Sperm that’s been loaded with chemotherapy drugs could be used to fight cancer in women.
The guided missile technique involves using drug-treated sperm to deliver the medicines to tumors deep inside the body.
The revolutionary treatment could help thousands of women affected by cancers of the reproductive system, which can be reached by the drug- carrying sperm. Cancer of the womb kills more than 2,000 women a year in the UK and cervical cancer claims the lives of around 900.
Treatment includes chemotherapy to try to poison the cancer cells before they spread.
But this also damages healthy cells. For years, scientists have been exploring ways to deliver toxic anti-cancer medicines directly to tumor sites, leaving healthy tissues unscathed.
One method used bacteria as a form of transport, as they can penetrate the body easily.
But though the technique was relatively effective at getting chemotherapy drugs deep inside the body, the immune system often destroyed the bacteria (which it saw as an invader) before they reached their destination.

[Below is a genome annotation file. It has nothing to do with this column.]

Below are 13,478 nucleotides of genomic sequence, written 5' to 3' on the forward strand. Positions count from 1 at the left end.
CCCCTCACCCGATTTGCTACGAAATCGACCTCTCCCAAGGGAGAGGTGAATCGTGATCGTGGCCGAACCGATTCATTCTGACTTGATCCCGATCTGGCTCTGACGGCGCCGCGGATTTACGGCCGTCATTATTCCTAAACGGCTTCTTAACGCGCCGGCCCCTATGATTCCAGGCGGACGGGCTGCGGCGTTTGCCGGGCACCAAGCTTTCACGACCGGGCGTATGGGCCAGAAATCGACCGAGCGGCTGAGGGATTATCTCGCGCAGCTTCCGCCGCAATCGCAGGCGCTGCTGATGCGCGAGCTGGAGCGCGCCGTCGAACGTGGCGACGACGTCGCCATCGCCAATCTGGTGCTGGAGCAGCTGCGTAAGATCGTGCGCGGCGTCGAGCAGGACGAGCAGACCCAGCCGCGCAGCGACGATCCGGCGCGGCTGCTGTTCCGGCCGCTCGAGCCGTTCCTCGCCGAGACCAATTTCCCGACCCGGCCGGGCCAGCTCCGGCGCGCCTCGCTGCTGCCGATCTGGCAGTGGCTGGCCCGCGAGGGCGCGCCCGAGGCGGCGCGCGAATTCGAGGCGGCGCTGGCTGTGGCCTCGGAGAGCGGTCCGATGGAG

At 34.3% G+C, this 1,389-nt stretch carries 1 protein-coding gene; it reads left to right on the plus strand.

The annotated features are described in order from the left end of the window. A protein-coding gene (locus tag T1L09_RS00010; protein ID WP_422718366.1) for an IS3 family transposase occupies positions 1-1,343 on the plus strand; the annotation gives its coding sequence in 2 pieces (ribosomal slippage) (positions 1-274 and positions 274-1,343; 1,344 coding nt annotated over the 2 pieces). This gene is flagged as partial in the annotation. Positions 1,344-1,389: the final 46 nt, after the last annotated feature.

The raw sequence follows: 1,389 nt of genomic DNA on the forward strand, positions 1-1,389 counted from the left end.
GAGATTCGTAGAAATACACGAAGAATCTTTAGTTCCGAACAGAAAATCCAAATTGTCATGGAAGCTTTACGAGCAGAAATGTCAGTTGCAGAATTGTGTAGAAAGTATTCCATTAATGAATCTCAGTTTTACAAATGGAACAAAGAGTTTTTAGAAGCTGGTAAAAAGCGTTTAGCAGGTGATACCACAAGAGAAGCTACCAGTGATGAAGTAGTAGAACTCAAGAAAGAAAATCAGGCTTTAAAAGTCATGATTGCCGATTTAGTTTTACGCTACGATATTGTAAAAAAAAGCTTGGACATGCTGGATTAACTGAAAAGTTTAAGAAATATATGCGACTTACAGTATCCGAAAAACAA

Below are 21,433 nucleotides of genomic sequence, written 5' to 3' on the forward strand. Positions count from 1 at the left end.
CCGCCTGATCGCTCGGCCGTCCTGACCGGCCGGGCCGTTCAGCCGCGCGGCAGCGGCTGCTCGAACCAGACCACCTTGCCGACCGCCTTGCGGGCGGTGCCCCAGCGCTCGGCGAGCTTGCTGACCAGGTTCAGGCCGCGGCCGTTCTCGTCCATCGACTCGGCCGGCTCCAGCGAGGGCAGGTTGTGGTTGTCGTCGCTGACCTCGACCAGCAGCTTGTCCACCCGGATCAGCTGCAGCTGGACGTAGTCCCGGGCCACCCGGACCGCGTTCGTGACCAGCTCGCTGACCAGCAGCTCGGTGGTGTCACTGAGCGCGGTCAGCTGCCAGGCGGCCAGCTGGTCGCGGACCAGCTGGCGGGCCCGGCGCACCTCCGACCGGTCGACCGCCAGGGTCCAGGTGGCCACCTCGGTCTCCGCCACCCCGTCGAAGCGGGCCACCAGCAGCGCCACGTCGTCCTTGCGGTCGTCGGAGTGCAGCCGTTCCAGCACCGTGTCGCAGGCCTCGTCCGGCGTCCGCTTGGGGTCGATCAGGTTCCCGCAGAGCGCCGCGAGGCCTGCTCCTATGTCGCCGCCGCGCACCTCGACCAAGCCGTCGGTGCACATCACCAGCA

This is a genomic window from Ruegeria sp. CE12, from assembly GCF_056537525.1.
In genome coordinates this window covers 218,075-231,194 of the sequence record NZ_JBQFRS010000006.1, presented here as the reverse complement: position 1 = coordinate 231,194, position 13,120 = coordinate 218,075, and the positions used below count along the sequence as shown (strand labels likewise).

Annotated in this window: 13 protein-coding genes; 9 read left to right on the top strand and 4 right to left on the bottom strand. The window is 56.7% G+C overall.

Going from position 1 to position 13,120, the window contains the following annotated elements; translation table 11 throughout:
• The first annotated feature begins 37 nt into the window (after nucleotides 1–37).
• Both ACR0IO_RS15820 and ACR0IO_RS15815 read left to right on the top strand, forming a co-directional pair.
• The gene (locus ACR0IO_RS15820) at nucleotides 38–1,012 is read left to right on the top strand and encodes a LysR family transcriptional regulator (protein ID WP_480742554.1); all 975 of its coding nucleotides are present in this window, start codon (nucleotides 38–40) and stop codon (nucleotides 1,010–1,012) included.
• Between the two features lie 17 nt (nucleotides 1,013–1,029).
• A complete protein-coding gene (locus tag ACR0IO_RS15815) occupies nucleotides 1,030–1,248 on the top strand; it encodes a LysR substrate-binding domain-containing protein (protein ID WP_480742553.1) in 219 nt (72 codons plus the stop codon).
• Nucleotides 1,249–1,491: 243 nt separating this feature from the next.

Using sperm gets round this problem because, even though it is ‘foreign’, it does not get attacked by a woman’s immune system.
This is thought to be because, on its surface, sperm carries certain sugar molecules — glycoproteins — which are recognized by all human immune systems, allowing them safe passage through the female body.
Scientists at the Institute for Integrative Nanosciences in Dresden, Germany, chose to experiment with sperm because of its ability to propel itself through the reproductive tract.
Sperm move forwards by thrashing their long tail — or flagellum — to reach the fallopian tubes and try to fertilize an egg.
Researchers wondered if this could be utilized to steer drug-carrying sperm to hard-to-reach tumors in women’s reproductive tracts. They’re perfecting the technique to ensure they can target tumors accurately so that pregnancy won’t happen.
In a recent study, scientists began by soaking individual sperm in a chemotherapy drug called doxorubicin for several hours. Doxorubicin is a commonly used drug that treats many cancers and works by blocking an enzyme, called topoisomerase 2, which cancer cells need to grow.
Next they covered each sperm in a miniature metal harness, no bigger than a pinhead, which was coated with an iron solution.